Shaking the Family Tree

You never know what you’re going to discover when you start doing a little genealogy research.


The Forman family crest

Stories of famous and infamous ancestors have been passed down in my family for generations … like the ancestor who was released from the Tower of London in 1528 after Anne Boleyn wrote to Cardinal Wolsey on his behalf; the knighted ancestor who was Lord Mayor of London in 1538; the aquatic ancestor who coxed a winning Cambridge crew against Oxford in The Race; and the beautiful ancestor in Perth, Scotland, who inspired Sir Walter Scott in the early 1800’s.

I always thought most of those stories were, at best, gross exaggerations; the pre-internet word-of-mouth versions of the stories many people make up about themselves and post online. As much as I love a good story, I decided to weed out the fact from the fiction in my backstory and I got a few surprises.

Some of the stories were actually true. Others were partially true. And I discovered one story that has been kept hush-hush for over 200 hundred years.

On August 13, 1782, Thomas Forman married Rebecca Andrews in Ludford Magna, Lincolnshire. Eighteen years later, on May 24, 1800, Rebecca gave birth to my great-great-great-grandfather John Forman in North Thoresby, Lincolnshire. There’s just one little problem … Thomas Forman died in 1789, eleven years before John was born.

I thought maybe someone had recorded the dates wrong on the documents. Then I found this document – the 1800 baptism records from North Thoresby.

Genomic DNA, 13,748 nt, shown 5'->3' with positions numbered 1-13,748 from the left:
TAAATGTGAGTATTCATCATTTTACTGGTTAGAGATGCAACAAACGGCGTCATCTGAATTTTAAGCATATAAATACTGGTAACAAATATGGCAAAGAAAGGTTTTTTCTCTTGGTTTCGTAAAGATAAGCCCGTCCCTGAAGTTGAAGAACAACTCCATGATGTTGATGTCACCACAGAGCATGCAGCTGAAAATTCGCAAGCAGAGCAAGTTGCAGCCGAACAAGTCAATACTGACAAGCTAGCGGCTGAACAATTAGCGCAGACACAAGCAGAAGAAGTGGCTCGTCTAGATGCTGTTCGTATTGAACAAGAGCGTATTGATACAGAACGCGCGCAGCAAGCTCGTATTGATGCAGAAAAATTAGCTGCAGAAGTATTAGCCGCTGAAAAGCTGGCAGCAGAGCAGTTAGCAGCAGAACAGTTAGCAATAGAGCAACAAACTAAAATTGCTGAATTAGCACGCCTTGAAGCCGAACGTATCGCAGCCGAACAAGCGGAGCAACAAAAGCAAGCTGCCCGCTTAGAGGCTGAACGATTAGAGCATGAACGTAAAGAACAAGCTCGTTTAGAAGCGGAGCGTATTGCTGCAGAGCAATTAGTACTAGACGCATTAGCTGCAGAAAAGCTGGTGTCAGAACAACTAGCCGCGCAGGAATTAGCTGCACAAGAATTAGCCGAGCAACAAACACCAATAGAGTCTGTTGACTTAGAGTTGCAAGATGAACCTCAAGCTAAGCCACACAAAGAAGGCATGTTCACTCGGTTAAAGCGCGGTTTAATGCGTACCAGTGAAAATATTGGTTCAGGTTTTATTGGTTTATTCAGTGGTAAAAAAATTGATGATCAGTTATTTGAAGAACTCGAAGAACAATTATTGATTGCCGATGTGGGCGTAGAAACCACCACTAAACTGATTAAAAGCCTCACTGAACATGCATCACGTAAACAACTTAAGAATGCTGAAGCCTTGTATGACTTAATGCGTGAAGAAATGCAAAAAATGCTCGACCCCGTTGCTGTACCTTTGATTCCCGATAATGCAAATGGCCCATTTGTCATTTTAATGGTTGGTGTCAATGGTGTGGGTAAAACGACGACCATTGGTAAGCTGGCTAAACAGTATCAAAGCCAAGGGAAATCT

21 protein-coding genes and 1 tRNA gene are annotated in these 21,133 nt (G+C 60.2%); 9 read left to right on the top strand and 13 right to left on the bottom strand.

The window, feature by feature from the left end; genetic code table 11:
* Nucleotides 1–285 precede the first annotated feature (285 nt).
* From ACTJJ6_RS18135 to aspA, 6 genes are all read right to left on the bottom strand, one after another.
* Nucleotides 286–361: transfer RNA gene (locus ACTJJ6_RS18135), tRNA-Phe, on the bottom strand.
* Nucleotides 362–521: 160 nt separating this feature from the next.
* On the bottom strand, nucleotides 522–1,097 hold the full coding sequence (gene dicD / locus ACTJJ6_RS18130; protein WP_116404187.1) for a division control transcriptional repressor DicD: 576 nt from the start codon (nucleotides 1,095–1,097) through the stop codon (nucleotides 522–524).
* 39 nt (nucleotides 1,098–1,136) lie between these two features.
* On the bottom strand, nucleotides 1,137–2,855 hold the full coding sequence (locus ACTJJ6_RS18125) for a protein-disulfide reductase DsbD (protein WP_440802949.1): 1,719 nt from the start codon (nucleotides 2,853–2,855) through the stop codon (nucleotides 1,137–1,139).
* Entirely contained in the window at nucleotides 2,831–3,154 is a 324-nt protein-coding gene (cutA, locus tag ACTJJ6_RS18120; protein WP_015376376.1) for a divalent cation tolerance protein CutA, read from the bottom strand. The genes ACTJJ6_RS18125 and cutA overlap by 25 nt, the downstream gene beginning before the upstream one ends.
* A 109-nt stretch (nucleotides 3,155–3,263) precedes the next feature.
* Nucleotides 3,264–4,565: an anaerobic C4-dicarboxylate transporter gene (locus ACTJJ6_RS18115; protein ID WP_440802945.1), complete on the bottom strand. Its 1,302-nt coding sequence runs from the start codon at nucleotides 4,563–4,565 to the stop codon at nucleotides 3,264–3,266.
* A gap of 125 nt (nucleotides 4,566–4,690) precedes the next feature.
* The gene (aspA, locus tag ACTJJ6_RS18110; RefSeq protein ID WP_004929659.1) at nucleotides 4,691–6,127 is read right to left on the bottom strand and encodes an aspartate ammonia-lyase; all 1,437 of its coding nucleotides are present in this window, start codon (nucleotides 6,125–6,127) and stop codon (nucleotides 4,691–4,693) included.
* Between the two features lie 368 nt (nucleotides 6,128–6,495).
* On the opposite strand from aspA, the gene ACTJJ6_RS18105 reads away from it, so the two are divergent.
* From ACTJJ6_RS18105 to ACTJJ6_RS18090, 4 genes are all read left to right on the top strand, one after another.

photocopy of part of a handwritten document titled “Baptisms in the year 1800”

Seeing as how IVF wasn’t just a big freezer away in 1800, I now know that great-great-great-great-grandmother Rebecca was a very friendly woman. (She had three “Forman” children after Thomas died and before she remarried in 1810.)

I’ll probably never know who my paternal great-great-great-great-grandfather really was.

All I know for sure is that John Forman moved to Presteigne, Radnorshire, Wales as a young man, got married, had several legitimate children, and then packed up his family and brought them to Canada in 1845. And I recently learned where his final resting spot is.

173 years after John Forman arrived in Canada and 156 years after he died, his legitimate great-great-great-great-grandson (my son - John Forman) and I will soon be driving to Perth County, Ontario to pay our respects.  

Tombstone for John and Mary Forman